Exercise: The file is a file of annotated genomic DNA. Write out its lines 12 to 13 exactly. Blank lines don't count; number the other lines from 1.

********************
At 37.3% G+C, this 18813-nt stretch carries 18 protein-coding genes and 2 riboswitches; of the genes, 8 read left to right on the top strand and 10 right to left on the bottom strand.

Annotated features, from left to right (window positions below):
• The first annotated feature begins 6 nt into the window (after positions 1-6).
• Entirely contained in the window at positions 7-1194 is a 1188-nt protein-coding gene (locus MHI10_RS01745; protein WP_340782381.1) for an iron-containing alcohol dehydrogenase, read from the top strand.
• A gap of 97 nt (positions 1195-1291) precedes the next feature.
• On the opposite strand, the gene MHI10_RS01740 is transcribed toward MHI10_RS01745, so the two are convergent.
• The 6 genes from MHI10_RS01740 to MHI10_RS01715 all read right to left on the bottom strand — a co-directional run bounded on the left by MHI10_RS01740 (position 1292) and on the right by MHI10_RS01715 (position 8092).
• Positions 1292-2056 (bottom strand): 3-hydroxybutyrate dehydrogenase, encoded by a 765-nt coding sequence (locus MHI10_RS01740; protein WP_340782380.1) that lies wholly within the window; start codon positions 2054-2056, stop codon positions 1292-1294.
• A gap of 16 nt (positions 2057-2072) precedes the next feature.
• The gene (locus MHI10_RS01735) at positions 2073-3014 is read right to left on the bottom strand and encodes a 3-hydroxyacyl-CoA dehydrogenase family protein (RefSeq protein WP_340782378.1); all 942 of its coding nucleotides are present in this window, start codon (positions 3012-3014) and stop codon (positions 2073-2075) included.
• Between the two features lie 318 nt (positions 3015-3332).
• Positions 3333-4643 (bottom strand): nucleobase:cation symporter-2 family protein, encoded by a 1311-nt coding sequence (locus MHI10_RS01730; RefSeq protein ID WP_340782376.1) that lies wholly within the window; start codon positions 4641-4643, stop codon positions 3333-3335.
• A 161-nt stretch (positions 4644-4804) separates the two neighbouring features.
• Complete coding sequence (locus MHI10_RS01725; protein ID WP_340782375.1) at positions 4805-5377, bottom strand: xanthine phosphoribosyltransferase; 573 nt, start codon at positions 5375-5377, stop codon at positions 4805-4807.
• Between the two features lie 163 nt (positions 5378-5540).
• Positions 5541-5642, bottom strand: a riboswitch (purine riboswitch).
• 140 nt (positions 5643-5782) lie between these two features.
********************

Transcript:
• Positions 3333-4643 (bottom strand): nucleobase:cation symporter-2 family protein, encoded by a 1311-nt coding sequence (locus MHI10_RS01730; RefSeq protein ID WP_340782376.1) that lies wholly within the window; start codon positions 4641-4643, stop codon positions 3333-3335.
• A 161-nt stretch (positions 4644-4804) separates the two neighbouring features.